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Denver Broncos Free Agents: Who Is in Play for the Franchise Tag?

Dec 22, 2013; Houston, TX, USA; Denver Broncos wide receiver Eric Decker (87) spikes the football after scoring a touchdown against the Houston Texans during the second half at Reliant Stadium. The Broncos won 37-13. Mandatory Credit: Thomas Campbell-USA TODAY Sports
Thomas Campbell-USA TODAY Sports
Cecil LammeyContributor IJanuary 13, 2014

The NFL created the franchise tag so teams could get one more year out of a player they wanted to keep around.

When players enter their free-agent year, many are anxious to see what kind of salary (and guaranteed money) the open market will bring. There are many players who have simply outplayed their rookie (or free-agent) contracts in the NFL.

They are deserving of exploring their options and finding out what’s out there. However, the home team has the right to keep them around for a one-year deal with an inflated price tag.

Per NFL rules, any player that has the franchise tag placed upon them will get a fully guaranteed, one-year deal with a salary that is the average of the top five paid players at their position.

This gives the team another year to evaluate the long-term prospects, but it also gives the player top-five money that is fully guaranteed. Also, if a team signs someone with a franchise tag on them, it must relinquish two first-round draft picks in exchange.

This hefty price means most franchise players stay in place for at least that one season. Teams will have until the middle of July for a player to sign his one-year franchise tender or work out a new long-term deal.

The Broncos have been very cautious when considering the franchise tag. They used it on left tackle Ryan Clady last year, but they were able to sign him to a new long-term deal before the deadline in July.

The Broncos have put themselves in a good position with the salary cap. Looking at the numbers below, it's clear to see the one-year payout is quite significant. Here's a look at what the numbers were for 2013.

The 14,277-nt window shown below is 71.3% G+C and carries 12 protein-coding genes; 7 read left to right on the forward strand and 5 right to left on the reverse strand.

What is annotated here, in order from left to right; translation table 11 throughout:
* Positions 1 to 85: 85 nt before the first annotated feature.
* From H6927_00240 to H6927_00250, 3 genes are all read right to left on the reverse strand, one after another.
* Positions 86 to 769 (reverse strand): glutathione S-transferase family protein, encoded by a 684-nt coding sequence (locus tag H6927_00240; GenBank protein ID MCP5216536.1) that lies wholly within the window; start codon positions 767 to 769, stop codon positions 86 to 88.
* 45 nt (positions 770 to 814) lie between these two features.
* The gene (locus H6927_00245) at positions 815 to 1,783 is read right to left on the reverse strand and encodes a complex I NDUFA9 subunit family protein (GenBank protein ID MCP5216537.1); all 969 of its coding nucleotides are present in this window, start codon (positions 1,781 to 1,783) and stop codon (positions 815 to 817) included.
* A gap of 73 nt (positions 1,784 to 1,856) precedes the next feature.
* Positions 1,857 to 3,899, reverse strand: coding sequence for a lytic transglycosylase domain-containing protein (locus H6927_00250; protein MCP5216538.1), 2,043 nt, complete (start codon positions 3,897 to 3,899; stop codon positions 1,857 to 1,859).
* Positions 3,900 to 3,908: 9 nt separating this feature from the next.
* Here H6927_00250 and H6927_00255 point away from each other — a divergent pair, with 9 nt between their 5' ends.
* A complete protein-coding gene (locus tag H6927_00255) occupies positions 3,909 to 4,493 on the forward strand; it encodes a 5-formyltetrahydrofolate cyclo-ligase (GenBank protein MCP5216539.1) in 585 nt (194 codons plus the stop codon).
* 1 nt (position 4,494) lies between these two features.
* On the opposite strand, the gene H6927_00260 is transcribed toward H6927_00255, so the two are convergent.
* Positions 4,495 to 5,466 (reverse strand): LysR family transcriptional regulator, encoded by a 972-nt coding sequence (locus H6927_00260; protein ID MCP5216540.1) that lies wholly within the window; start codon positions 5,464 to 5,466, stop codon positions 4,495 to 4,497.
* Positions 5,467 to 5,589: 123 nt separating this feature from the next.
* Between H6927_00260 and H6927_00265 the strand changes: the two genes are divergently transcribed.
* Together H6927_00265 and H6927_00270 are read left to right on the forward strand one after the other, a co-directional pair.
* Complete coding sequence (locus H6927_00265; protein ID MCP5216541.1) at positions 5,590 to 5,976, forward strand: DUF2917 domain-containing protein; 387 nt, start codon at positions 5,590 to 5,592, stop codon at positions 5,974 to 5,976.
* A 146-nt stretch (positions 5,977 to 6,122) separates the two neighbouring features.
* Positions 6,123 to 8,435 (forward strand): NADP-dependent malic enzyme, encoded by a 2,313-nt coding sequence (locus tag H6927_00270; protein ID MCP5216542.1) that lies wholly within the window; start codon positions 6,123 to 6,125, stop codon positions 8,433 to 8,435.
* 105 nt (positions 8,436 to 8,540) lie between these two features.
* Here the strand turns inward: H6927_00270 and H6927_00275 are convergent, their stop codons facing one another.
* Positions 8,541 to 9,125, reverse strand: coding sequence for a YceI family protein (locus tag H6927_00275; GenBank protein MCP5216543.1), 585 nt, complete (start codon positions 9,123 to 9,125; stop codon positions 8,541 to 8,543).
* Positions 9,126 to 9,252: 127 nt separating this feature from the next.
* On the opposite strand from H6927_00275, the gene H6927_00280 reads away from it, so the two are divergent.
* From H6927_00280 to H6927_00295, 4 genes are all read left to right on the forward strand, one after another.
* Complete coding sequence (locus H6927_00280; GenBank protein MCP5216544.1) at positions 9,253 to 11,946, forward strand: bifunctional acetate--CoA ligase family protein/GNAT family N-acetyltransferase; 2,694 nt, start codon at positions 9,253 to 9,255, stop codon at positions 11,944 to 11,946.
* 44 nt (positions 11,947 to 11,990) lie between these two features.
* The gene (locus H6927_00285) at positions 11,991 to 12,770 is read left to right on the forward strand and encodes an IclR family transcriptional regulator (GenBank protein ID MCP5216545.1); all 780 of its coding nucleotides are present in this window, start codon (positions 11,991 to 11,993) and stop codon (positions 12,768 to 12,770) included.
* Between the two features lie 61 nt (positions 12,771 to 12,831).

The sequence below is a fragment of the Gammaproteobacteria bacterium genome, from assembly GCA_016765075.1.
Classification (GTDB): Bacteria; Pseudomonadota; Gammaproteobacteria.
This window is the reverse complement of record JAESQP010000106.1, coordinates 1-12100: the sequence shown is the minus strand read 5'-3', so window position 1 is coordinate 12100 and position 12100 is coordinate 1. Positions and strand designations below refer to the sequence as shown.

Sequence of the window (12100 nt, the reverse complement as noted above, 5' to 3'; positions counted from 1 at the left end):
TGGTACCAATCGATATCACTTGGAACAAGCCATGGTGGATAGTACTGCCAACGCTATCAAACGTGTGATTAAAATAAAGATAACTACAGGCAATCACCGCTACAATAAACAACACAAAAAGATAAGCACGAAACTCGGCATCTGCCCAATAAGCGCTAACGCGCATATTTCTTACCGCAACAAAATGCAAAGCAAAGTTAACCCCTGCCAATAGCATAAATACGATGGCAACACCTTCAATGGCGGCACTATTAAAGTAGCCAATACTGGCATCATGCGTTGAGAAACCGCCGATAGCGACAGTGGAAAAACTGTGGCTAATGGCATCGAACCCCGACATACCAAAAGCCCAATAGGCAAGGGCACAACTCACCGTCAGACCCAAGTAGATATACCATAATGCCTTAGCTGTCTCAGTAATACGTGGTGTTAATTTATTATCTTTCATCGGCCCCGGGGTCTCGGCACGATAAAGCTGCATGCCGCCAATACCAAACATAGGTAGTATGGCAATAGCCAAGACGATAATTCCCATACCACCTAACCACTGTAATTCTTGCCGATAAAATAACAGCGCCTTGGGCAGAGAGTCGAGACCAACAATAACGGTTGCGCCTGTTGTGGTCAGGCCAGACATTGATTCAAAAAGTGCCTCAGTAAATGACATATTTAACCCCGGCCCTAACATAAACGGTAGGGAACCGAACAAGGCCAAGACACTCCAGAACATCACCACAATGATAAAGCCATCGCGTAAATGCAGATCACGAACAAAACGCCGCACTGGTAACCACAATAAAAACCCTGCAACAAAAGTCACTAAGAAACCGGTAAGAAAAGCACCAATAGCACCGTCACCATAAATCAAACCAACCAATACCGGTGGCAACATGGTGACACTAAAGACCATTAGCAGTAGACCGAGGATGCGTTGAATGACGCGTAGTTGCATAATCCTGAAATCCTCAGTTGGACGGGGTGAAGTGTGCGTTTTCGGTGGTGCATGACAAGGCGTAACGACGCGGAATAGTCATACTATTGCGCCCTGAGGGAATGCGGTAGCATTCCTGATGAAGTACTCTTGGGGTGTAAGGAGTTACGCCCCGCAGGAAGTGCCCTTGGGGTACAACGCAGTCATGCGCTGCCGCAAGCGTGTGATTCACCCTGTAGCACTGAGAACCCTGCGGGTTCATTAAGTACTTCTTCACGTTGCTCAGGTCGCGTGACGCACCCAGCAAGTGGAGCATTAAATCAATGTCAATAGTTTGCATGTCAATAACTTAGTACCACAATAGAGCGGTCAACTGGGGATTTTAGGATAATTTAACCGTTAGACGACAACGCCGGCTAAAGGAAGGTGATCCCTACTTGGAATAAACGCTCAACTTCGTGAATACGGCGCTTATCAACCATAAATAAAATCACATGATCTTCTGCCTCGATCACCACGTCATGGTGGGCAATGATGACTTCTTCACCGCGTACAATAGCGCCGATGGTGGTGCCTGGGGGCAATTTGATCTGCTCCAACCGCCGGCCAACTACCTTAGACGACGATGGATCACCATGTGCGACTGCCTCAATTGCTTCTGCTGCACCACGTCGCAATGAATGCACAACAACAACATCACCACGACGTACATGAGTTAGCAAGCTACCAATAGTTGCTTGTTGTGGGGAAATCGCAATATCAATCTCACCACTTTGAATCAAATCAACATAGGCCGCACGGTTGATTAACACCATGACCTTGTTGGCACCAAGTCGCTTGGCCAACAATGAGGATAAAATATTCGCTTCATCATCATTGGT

2013 Salary Cap Numbers

Quarterback

$14.896 million

Running Back

$8.219 million

Wide Receiver

$10.537 million

Tight End

$6.066 million

Offensive Lineman

$9.828 million

Defensive Tackle

$8.45 million

Defensive End

$11.175 million

Linebacker

$9.619 million

Cornerback

$10.854 million

Safety

$6.916 million

Kicker/Punter

$2.977 million

NFL.com

 

Looking at the upcoming free agents for the Broncos, three players immediately stand out. But are either worth the franchise tag?

Let’s take a look.


Dominique Rodgers-Cromartie

Denver brought in Rodgers-Cromartie with an unusual technique for attracting players. Instead of telling him how great he was, the Broncos pointed out the weaknesses to his game.

DENVER, CO - OCTOBER 27:  Cornerback Dominique Rodgers-Cromartie #45 of the Denver Broncos strides towards the end zone for a touchdown after making an interception on a pass intended for wide receiver Pierre Garcon #88 of the Washington Redskins during t
Justin Edmonds/Getty Images

This tactic worked out as the veteran corner decided to go to Denver on what essentially was a one-year “prove it” deal.

With Champ Bailey struggling to stay healthy, the team turned to Rodgers-Cromartie as their lead cornerback. He responded to the added pressure and had a fantastic season in 2014.

Now Rodgers-Cromartie will be looking for a payday.

If the Broncos wanted to put the franchise tag on Rodgers-Cromartie it would cost them around $11.3 million.

They’ll have the money to do that and might be inclined as Rodgers-Cromartie’s production has been inconsistent through his career. Instead of locking him down for multiple years, the Broncos may decide to give him another “prove it” deal (with a much heftier price tag).